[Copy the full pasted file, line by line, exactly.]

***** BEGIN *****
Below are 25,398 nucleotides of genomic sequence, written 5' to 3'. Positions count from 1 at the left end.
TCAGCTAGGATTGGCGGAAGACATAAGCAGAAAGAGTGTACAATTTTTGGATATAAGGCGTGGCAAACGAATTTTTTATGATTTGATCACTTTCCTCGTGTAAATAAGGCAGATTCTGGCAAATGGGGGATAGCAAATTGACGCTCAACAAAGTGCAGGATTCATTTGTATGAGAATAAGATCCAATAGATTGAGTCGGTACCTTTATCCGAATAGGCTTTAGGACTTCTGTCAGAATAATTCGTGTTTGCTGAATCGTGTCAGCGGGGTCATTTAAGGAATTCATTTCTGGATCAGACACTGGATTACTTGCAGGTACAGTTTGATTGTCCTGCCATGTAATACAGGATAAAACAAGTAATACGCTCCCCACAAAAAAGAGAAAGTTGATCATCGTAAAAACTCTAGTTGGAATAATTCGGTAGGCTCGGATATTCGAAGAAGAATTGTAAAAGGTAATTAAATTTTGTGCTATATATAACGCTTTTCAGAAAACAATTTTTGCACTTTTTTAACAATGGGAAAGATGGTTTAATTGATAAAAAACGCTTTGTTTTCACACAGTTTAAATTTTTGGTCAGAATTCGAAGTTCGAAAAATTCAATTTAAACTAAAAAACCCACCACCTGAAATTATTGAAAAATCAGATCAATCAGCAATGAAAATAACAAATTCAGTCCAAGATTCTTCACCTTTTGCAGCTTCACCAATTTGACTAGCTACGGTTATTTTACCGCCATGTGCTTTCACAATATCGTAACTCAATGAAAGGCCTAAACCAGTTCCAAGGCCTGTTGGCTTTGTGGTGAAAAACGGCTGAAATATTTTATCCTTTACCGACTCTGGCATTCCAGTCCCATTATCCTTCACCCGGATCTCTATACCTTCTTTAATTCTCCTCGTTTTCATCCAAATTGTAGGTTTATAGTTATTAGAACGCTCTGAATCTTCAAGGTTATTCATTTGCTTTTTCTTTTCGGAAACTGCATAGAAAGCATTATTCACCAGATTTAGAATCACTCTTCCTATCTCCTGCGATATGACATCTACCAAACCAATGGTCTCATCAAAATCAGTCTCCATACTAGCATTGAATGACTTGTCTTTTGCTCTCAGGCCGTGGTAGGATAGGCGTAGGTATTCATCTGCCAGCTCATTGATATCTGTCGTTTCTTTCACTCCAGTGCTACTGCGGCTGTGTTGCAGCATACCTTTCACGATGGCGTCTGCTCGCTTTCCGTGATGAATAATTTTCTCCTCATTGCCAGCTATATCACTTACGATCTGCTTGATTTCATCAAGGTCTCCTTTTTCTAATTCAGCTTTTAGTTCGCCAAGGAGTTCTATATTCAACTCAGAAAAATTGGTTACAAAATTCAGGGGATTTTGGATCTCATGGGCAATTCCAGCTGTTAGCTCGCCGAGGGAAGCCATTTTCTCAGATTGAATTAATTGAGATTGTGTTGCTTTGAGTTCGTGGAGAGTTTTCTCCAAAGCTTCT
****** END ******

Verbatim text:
Below are 25,398 nucleotides of genomic sequence, written 5' to 3'. Positions count from 1 at the left end.
TCAGCTAGGATTGGCGGAAGACATAAGCAGAAAGAGTGTACAATTTTTGGATATAAGGCGTGGCAAACGAATTTTTTATGATTTGATCACTTTCCTCGTGTAAATAAGGCAGATTCTGGCAAATGGGGGATAGCAAATTGACGCTCAACAAAGTGCAGGATTCATTTGTATGAGAATAAGATCCAATAGATTGAGTCGGTACCTTTATCCGAATAGGCTTTAGGACTTCTGTCAGAATAATTCGTGTTTGCTGAATCGTGTCAGCGGGGTCATTTAAGGAATTCATTTCTGGATCAGACACTGGATTACTTGCAGGTACAGTTTGATTGTCCTGCCATGTAATACAGGATAAAACAAGTAATACGCTCCCCACAAAAAAGAGAAAGTTGATCATCGTAAAAACTCTAGTTGGAATAATTCGGTAGGCTCGGATATTCGAAGAAGAATTGTAAAAGGTAATTAAATTTTGTGCTATATATAACGCTTTTCAGAAAACAATTTTTGCACTTTTTTAACAATGGGAAAGATGGTTTAATTGATAAAAAACGCTTTGTTTTCACACAGTTTAAATTTTTGGTCAGAATTCGAAGTTCGAAAAATTCAATTTAAACTAAAAAACCCACCACCTGAAATTATTGAAAAATCAGATCAATCAGCAATGAAAATAACAAATTCAGTCCAAGATTCTTCACCTTTTGCAGCTTCACCAATTTGACTAGCTACGGTTATTTTACCGCCATGTGCTTTCACAATATCGTAACTCAATGAAAGGCCTAAACCAGTTCCAAGGCCTGTTGGCTTTGTGGTGAAAAACGGCTGAAATATTTTATCCTTTACCGACTCTGGCATTCCAGTCCCATTATCCTTCACCCGGATCTCTATACCTTCTTTAATTCTCCTCGTTTTCATCCAAATTGTAGGTTTATAGTTATTAGAACGCTCTGAATCTTCAAGGTTATTCATTTGCTTTTTCTTTTCGGAAACTGCATAGAAAGCATTATTCACCAGATTTAGAATCACTCTTCCTATCTCCTGCGATATGACATCTACCAAACCAATGGTCTCATCAAAATCAGTCTCCATACTAGCATTGAATGACTTGTCTTTTGCTCTCAGGCCGTGGTAGGATAGGCGTAGGTATTCATCTGCCAGCTCATTGATATCTGTCGTTTCTTTCACTCCAGTGCTACTGCGGCTGTGTTGCAGCATACCTTTCACGATGGCGTCTGCTCGCTTTCCGTGATGAATAATTTTCTCCTCATTGCCAGCTATATCACTTACGATCTGCTTGATTTCATCAAGGTCTCCTTTTTCTAATTCAGCTTTTAGTTCGCCAAGGAGTTCTATATTCAACTCAGAAAAATTGGTTACAAAATTCAGGGGATTTTGGATCTCATGGGCAATTCCAGCTGTTAGCTCGCCGAGGGAAGCCATTTTCTCAGATTGAATTAATTGAGATTGTGTTGCTTTGAGTTCGTGGAGAGTTTTCTCCAAAGCTTCT